Meg, meanwhile, isn’t consciously imitating the influencers she sees on TikTok. “I’ve had people at my school tell me that I’m an attention seeker,” she says. “But if they were put in my shoes, they’d know that’s not true … Imagine straining your neck for hours a day and not being able to move. As much as I find myself hilarious and laugh about it with my friends, I would 1,000% choose not to have this over having the attention, any day.”
Suggestibility can trigger tics even in the classroom. Chloe (not her real name), 14, received a diagnosis of Tourette syndrome in July. “The tics started 18 months ago,” says her mother, Jill (also not her real name). “But she’d been suppressing them, until everything came out in September last year. The stress of the pandemic made it too difficult to hold them in.” Chloe had to take time off school this year. “During the time she was off,” says Jill, “another girl in her class developed tics.” Now both girls are in the same classroom, which poses a problem. “They set each other off,” Jill explains.
It should not be surprising that the stress of the pandemic is causing young people to present with tics, which are often exacerbated by stress and anxiety. It should also not be surprising that social media use may worsen tics in people with an underlying predisposition, in the same way that social media is known to correlate with other negative mental health outcomes. Stern advises patients to limit social media exposure for this reason.
What is surprising, and dispiriting, is the extent to which stigma persists around little-known conditions such as FND, and the lack of support available to people with tics. “Regardless of why these tics are happening,” says Jess Thom of the blog Tourette’s Hero, “whether they are functional (FND) or Tourette’s, the symptoms are real and not the fault of these young people who are in need of support that doesn’t really exist.”
NHS mental health services are at breaking point due to a post-pandemic backlog. “I’ve heard of families waiting between two and four years to be seen by Camhs,” says Hedderly. Chloe is on a two-year waiting list to see a neurologist. Wacek is waiting to see a neurotherapist; in desperation, she called 111 recently, only to speak to a brusque and unsympathetic doctor. “He said I was doing it to myself,” she recalls. “Which made me feel worse, which made me have more seizures.”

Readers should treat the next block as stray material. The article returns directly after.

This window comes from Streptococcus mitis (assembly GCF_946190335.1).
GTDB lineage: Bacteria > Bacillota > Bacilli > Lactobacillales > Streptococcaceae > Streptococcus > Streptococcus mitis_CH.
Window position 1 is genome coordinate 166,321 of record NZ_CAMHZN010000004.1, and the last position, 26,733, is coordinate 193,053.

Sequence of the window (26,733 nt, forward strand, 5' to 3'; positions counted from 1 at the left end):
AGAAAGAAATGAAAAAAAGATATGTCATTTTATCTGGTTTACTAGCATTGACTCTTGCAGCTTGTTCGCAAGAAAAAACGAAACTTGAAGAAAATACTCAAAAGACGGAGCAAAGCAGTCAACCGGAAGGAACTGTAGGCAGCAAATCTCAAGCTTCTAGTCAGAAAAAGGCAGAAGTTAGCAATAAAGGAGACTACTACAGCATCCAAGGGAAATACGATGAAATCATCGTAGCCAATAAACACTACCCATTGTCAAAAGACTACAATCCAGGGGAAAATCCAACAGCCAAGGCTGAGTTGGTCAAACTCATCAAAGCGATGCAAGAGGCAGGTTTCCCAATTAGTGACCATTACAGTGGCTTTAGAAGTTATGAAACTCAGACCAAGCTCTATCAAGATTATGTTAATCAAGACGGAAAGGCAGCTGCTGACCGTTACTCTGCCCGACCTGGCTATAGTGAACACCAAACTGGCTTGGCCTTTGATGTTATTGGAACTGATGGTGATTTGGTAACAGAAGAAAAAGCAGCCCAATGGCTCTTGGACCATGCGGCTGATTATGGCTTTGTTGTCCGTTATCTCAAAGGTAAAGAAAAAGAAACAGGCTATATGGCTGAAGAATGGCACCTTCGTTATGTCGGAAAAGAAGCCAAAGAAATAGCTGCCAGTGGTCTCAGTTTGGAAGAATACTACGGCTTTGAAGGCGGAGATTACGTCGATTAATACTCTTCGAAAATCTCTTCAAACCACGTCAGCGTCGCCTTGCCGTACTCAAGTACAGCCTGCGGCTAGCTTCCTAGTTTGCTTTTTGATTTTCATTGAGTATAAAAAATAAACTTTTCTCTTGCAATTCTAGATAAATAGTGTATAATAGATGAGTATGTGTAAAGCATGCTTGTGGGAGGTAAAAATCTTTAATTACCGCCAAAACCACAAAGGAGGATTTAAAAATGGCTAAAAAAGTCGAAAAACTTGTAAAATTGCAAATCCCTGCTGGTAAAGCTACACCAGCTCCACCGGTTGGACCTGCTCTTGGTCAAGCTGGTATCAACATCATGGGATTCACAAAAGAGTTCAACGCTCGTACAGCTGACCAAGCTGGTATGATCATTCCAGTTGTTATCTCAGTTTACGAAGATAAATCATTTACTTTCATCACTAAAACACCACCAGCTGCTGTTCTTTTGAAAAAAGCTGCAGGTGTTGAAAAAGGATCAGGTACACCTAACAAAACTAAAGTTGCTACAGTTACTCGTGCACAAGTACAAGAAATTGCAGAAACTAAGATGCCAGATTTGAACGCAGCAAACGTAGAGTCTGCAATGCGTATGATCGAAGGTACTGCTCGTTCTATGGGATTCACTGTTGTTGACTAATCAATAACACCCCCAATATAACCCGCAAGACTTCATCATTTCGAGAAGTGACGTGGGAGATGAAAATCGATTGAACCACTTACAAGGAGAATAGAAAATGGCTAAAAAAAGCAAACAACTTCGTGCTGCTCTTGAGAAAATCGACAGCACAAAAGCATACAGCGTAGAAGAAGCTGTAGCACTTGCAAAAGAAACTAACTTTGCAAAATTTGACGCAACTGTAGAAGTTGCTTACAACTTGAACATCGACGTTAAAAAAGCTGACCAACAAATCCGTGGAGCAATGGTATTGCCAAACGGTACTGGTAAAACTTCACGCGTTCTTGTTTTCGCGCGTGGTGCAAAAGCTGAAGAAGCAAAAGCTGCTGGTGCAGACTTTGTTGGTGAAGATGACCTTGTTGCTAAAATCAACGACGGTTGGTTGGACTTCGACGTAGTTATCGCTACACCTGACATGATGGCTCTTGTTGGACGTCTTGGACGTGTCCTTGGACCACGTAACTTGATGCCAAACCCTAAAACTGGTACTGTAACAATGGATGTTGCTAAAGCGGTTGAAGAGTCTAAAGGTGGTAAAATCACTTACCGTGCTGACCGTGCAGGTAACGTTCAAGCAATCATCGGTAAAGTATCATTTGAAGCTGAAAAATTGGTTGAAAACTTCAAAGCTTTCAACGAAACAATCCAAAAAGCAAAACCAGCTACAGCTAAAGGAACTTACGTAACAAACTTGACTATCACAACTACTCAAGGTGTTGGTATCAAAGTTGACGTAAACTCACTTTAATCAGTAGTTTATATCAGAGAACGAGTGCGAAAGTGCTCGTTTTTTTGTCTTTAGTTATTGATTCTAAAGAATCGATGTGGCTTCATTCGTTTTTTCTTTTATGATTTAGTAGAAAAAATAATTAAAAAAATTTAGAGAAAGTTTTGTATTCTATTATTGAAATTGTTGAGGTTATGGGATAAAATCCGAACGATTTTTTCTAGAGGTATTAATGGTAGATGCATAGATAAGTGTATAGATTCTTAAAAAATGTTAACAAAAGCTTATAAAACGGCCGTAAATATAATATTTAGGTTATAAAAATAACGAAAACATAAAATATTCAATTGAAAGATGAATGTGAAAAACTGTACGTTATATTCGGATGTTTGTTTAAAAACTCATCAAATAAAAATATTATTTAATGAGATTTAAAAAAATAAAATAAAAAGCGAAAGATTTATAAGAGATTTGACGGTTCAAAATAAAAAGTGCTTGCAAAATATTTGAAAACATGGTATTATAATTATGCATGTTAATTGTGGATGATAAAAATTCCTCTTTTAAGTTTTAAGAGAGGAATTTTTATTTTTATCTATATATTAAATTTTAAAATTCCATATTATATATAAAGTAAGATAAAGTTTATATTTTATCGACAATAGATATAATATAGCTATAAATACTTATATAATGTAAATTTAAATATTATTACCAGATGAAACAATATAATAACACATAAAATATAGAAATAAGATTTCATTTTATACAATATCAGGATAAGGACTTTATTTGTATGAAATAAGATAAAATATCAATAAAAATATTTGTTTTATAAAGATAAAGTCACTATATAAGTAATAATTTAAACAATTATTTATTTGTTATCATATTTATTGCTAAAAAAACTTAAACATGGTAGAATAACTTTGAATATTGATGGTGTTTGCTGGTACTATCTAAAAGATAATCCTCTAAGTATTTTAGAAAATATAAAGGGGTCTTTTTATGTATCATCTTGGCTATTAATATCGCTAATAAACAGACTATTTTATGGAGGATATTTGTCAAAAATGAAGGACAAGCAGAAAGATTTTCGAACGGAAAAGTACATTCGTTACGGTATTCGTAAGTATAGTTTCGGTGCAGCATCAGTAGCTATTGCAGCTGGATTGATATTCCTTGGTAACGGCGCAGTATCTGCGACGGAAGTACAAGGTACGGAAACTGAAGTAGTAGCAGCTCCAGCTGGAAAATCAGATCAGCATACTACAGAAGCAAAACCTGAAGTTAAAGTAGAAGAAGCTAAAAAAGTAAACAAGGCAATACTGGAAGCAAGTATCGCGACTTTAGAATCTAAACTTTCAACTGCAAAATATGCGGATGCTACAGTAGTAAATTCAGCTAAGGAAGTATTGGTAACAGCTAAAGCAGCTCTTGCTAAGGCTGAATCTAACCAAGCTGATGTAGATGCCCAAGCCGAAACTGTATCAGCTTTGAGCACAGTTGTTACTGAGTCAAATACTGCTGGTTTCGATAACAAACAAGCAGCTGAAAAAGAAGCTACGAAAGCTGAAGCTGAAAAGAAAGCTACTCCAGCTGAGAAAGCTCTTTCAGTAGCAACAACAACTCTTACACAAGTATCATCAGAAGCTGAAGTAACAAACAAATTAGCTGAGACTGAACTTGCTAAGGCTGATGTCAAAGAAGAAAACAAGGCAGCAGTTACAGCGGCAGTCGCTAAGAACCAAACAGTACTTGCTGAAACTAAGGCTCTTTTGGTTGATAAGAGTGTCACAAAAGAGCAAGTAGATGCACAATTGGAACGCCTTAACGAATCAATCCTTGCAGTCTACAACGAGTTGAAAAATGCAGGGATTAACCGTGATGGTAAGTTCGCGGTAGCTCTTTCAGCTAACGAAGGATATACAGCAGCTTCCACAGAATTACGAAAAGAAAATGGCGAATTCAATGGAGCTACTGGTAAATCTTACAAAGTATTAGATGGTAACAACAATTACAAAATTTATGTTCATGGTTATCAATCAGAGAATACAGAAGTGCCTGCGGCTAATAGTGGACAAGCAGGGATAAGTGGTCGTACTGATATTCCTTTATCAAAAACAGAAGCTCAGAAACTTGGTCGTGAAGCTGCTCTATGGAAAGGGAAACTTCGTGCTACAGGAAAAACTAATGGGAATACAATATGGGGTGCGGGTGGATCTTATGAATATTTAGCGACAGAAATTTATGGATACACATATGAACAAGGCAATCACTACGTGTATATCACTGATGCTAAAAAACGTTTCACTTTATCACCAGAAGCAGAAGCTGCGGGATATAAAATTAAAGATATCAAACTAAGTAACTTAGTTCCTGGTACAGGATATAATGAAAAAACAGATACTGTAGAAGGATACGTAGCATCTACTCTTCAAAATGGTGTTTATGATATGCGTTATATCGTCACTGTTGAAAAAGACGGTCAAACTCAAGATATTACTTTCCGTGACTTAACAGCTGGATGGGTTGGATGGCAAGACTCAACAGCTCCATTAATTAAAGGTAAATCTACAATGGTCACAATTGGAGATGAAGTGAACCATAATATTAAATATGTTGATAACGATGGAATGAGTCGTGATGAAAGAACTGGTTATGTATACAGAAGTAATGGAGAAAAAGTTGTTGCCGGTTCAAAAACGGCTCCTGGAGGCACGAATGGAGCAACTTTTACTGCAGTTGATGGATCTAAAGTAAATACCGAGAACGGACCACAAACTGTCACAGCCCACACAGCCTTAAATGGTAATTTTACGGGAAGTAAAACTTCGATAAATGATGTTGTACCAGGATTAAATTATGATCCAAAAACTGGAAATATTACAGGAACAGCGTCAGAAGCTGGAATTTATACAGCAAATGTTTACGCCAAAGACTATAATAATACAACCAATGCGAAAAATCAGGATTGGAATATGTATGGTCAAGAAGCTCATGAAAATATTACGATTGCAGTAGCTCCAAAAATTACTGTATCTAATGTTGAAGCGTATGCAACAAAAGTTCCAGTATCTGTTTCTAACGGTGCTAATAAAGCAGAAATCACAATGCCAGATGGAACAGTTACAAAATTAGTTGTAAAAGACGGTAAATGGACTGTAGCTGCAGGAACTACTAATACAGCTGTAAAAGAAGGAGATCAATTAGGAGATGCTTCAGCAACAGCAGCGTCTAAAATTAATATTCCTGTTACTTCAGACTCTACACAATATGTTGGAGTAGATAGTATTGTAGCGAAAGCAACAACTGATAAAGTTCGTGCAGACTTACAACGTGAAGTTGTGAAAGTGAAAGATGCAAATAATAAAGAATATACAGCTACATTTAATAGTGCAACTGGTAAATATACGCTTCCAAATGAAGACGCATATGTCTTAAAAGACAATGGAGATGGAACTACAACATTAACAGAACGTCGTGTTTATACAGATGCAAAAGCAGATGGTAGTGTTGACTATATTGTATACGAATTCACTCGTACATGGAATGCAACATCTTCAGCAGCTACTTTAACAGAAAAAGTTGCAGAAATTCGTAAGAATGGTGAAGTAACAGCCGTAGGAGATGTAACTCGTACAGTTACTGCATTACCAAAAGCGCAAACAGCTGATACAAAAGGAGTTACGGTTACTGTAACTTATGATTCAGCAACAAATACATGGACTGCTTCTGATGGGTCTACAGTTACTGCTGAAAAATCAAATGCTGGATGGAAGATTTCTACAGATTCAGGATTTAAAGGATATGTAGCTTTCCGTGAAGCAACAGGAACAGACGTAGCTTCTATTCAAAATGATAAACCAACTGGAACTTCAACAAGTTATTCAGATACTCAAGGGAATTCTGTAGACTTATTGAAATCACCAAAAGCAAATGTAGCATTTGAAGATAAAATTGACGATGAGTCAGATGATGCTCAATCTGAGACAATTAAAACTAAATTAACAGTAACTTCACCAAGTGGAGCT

In Wales, there is currently no paediatric neurologist who specialises in Tourette syndrome. “It’s shocking,” says Helen Reeves, 42, from Pembrokeshire. Her 13-year-old daughter developed sudden-onset tics in August. “You go to the paediatrician with symptoms and they ask me what I think it might be.” Reeves is campaigning for better provision: a petition she started has more than 7,000 signatures. It is a similar story in much of the UK. “There are hardly any pathways through to consultants,” says Paul Stevenson, 58, of Berwick-upon-Tweed. His son developed sudden-onset tics last year. “All these people are going through this traumatic period, and doctors are not fully understanding what is going on.”
In the absence of specialist support, young people can only hope their tics become more manageable with time. A couple of weekends ago, Meg went away with friends to Cardiff. It was the first ordinary thing she has managed since her tics came on. “That was a major thing,” she says. “To be a normal independent teenager.” Next year, her friends will apply to university. She wants to apply too, but is worried. “What if I had a seizure and no one knew what was going on?” says Meg. “The unknown is scary. But I don’t want to be afraid of my life.”
This sounds exciting! Are we all going to be cyborgs soon? Not exactly.
Then what on earth is tech neck? That’s easy. It’s the hunch you develop from staring at your phone too much.
That’s less exciting. And less deniable. It has been claimed by the Australian Chiropractors Association that our compulsive use of mobile devices is changing the shape of our bodies.
How? Let’s say you hold your phone at an angle that makes you lower your head by 60 degrees. That adds approximately 27kg (60lbs) of weight through your spine. Now, imagine doing that for several hours every day. That’s one messed up back.
Hang on, you said that tech neck is only two years old. Phones are older than that, and “text neck” was identified as an ailment in 2011, but the pandemic made things so much worse.
It did? For month after month you were starved of normal human contact, and had to communicate with the rest of the world through your phone. And when you weren’t doing that, you spent your time doom-scrolling in horror through a barrage of some of the worst news in modern history.
Well, on the plus side phones have only harmed us in one way. Or two, if you count “phone thumb”, a condition where your thumb can become inflamed from prolonged texting.
OK, fine, two ways. Or three, if you factor in the claim that the blue light emitted by phones can interfere with melatonin production. Or four, if you count the eye strain you get from prolonged use. And a couple of years ago it was suggested that humans are growing bone spurs at the base of their skulls to counter all the terrible phone-related posture.